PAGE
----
Mosaic memories of a painful past

Mosaic artist Reagan Rubain, of Ocean View, with some of the memorial benches he has created in honour of families forcefully removed from their homes under apartheid.

In an act of unity that draws together atrocities of the past and hope for the future, three artists and a civic group are working together to create memorial benches that recall the forced removals of far south families under apartheid.

Mary-Anne Potts, of the Kommetjie Residents’ Association, says the association is raffling paintings by Kommetjie artists to raise money for two commemorative mosaic benches to be placed in Kommetjie, near the boat launch, looking out to the sea.

Beth Lowe donated a painting of a Kommetjie scene and Chip Snaddon donated two colourful prints of fishing scenes in Kommetjie.

The benches themselves will be created by mosaic artist Reagan Rubain, of Ocean View, in memory of the Daniels, Allen and Francke families who were forced out of Kommetjie and Witsands between 1968 and 1972.

Mr Rubain said he found it poignant working on the benches because he had grown up in Ocean View, where dispossessed families had been moved to by the apartheid government. And the community, especially the youth, was still living with the impact of that social engineering.

“I can’t do much, but I hope my art will inspire others and shed some light on the daily plight of our people,” he said.

Mr Rubain was previously approached by the Simon’s Town Naval and Historic Museum to create memorial benches in Simon’s Town, and then again by the Kommetjie Residents Association to make the benches for Kommetjie. He believes that if these stories are remembered, history will not repeat itself.

He said he had been born an artist and had fallen in love with mosaics. He studied the medium at the Spier Arts Academy, which has since closed.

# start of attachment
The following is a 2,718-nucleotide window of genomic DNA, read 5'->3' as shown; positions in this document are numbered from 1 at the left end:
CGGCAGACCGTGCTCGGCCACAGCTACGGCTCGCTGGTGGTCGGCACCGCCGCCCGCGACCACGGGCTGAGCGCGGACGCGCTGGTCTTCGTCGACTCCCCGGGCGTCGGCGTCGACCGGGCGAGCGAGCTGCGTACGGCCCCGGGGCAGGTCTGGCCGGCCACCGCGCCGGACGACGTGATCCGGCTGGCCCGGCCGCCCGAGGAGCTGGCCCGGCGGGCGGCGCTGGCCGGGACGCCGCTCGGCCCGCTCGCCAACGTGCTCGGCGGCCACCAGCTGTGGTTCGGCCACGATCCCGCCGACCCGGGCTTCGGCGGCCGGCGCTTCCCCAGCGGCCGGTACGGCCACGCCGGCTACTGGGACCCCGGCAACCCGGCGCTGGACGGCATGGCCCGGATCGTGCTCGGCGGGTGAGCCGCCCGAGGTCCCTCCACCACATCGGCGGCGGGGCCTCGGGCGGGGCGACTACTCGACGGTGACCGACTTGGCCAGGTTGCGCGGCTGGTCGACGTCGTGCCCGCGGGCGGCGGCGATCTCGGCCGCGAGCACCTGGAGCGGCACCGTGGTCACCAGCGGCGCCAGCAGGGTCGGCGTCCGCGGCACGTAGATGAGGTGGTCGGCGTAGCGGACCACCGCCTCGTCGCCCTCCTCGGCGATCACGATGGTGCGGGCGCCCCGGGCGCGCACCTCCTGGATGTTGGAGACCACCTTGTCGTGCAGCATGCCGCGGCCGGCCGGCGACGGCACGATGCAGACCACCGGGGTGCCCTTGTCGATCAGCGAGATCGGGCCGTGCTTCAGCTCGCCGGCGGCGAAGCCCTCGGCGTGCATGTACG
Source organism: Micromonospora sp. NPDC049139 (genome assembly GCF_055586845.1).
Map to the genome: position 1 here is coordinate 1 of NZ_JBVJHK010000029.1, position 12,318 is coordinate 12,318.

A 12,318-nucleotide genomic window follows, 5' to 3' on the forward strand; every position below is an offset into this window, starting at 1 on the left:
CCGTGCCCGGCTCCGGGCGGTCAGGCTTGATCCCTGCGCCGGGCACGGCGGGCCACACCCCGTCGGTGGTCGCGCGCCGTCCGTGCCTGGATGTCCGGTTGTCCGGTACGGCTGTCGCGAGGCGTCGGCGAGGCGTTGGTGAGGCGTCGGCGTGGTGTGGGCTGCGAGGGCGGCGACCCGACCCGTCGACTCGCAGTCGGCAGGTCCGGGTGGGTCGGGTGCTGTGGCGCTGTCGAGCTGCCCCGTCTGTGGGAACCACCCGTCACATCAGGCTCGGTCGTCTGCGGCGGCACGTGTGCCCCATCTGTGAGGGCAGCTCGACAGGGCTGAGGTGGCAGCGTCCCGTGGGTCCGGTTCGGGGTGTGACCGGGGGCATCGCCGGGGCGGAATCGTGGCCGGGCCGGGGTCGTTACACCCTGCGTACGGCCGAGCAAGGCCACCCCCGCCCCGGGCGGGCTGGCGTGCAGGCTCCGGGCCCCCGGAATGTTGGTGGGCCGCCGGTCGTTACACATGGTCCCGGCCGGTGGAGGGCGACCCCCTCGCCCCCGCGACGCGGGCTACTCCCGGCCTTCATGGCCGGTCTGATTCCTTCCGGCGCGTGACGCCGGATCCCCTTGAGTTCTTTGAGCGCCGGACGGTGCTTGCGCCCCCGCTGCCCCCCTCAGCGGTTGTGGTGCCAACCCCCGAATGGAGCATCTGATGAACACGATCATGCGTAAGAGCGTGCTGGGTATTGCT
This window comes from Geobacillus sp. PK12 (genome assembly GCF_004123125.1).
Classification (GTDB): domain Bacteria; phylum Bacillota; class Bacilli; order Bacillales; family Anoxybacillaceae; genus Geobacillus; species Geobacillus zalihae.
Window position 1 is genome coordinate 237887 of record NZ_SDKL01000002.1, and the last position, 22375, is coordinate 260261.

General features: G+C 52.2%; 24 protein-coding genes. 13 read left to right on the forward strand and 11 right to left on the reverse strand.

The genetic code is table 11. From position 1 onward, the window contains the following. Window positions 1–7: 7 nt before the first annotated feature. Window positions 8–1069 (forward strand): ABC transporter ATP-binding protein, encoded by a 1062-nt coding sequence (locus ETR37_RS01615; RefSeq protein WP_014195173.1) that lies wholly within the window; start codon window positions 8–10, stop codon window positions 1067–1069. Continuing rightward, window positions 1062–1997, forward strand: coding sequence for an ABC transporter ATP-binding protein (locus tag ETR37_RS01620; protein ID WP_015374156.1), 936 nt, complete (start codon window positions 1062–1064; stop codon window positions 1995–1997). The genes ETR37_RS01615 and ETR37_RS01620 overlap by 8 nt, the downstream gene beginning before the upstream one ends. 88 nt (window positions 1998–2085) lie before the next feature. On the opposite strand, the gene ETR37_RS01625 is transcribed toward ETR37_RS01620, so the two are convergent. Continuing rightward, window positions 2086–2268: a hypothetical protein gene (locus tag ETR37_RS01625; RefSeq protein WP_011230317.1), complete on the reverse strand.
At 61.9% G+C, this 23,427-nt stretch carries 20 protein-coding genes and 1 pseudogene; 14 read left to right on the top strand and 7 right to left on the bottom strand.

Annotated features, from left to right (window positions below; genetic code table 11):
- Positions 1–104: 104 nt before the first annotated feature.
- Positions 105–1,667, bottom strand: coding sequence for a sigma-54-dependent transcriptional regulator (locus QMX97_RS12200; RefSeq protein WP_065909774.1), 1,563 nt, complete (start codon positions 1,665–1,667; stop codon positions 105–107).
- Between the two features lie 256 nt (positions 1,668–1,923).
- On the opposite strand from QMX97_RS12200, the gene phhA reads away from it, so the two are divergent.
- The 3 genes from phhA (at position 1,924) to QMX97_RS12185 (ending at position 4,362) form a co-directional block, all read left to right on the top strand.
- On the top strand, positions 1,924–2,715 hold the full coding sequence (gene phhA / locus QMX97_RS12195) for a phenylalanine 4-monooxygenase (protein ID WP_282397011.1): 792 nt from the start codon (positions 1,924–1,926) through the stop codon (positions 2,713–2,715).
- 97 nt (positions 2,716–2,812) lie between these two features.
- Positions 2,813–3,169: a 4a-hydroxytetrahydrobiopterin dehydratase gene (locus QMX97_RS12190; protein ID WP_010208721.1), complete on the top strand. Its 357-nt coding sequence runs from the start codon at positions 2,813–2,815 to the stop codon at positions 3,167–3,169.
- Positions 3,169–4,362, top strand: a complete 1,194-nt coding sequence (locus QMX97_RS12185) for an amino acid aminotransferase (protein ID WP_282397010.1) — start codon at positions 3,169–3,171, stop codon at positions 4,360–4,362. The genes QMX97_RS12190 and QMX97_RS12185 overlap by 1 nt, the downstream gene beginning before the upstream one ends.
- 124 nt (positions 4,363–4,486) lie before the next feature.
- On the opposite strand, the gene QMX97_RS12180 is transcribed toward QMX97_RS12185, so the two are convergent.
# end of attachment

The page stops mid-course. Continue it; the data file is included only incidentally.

“As a child growing up poor, I always wished I was rich, but art humbled me, and meeting the people who shared their stories as I made these benches was very humbling. I want to make them happy with my art. I will never truly know what they went through, but I want to help with the healing process.“

Ocean View had been peaceful during his childhood but gangs and drugs had turned it into a broken place, where people were deeply traumatised, and the wounds of the past had never healed, he said.

“I hope my art can attract other people to Ocean View and help change their minds about it. There are good people here, amazing people, powerful people. Art is powerful too, so I hope I can build a positive difference through my work too.“

He wants people to look at the benches he is making and remember the atrocities committed against those forced from their homes, and then consider that the bad people in Ocean View were not born bad, but that what happened in the past impacts their community to this day.

He would like to have benches all over Ocean View, he said, to inspire the next generation not to harbour hate but to aspire to a better life.

“We can never undo what happened, but we can fix our people’s future and help them with their healing process.“

A raffle ticket costs R100. There are only 110 tickets. Contact Mary-Anne Potts at 021 7830616, 076 784 0648 or to enter.

Read more about the Forced Removals here.